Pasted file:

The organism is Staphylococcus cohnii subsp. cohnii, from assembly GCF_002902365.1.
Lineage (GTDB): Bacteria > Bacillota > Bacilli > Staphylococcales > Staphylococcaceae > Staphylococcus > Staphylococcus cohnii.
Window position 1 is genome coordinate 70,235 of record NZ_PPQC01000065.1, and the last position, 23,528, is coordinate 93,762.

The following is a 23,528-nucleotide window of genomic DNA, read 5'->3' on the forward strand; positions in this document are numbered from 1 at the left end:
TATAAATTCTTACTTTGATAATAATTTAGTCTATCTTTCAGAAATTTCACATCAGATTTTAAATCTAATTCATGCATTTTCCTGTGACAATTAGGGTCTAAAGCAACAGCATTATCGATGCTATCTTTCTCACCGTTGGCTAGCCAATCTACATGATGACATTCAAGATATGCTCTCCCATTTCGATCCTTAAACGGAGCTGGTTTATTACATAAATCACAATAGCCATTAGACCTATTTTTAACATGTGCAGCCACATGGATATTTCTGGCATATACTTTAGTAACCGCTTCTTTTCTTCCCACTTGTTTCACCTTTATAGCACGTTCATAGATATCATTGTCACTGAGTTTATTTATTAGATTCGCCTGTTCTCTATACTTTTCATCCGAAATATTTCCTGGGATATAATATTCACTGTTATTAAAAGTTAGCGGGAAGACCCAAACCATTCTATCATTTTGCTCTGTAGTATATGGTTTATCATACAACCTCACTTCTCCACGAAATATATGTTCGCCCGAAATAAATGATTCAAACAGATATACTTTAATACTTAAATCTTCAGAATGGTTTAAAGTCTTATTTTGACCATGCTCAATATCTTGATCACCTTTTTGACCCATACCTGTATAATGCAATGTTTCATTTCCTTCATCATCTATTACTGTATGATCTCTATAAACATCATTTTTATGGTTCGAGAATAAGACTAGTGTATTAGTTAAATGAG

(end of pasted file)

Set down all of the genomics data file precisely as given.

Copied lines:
The organism is Staphylococcus cohnii subsp. cohnii, from assembly GCF_002902365.1.
Lineage (GTDB): Bacteria > Bacillota > Bacilli > Staphylococcales > Staphylococcaceae > Staphylococcus > Staphylococcus cohnii.
Window position 1 is genome coordinate 70,235 of record NZ_PPQC01000065.1, and the last position, 23,528, is coordinate 93,762.

The following is a 23,528-nucleotide window of genomic DNA, read 5'->3' on the forward strand; positions in this document are numbered from 1 at the left end:
TATAAATTCTTACTTTGATAATAATTTAGTCTATCTTTCAGAAATTTCACATCAGATTTTAAATCTAATTCATGCATTTTCCTGTGACAATTAGGGTCTAAAGCAACAGCATTATCGATGCTATCTTTCTCACCGTTGGCTAGCCAATCTACATGATGACATTCAAGATATGCTCTCCCATTTCGATCCTTAAACGGAGCTGGTTTATTACATAAATCACAATAGCCATTAGACCTATTTTTAACATGTGCAGCCACATGGATATTTCTGGCATATACTTTAGTAACCGCTTCTTTTCTTCCCACTTGTTTCACCTTTATAGCACGTTCATAGATATCATTGTCACTGAGTTTATTTATTAGATTCGCCTGTTCTCTATACTTTTCATCCGAAATATTTCCTGGGATATAATATTCACTGTTATTAAAAGTTAGCGGGAAGACCCAAACCATTCTATCATTTTGCTCTGTAGTATATGGTTTATCATACAACCTCACTTCTCCACGAAATATATGTTCGCCCGAAATAAATGATTCAAACAGATATACTTTAATACTTAAATCTTCAGAATGGTTTAAAGTCTTATTTTGACCATGCTCAATATCTTGATCACCTTTTTGACCCATACCTGTATAATGCAATGTTTCATTTCCTTCATCATCTATTACTGTATGATCTCTATAAACATCATTTTTATGGTTCGAGAATAAGACTAGTGTATTAGTTAAATGAG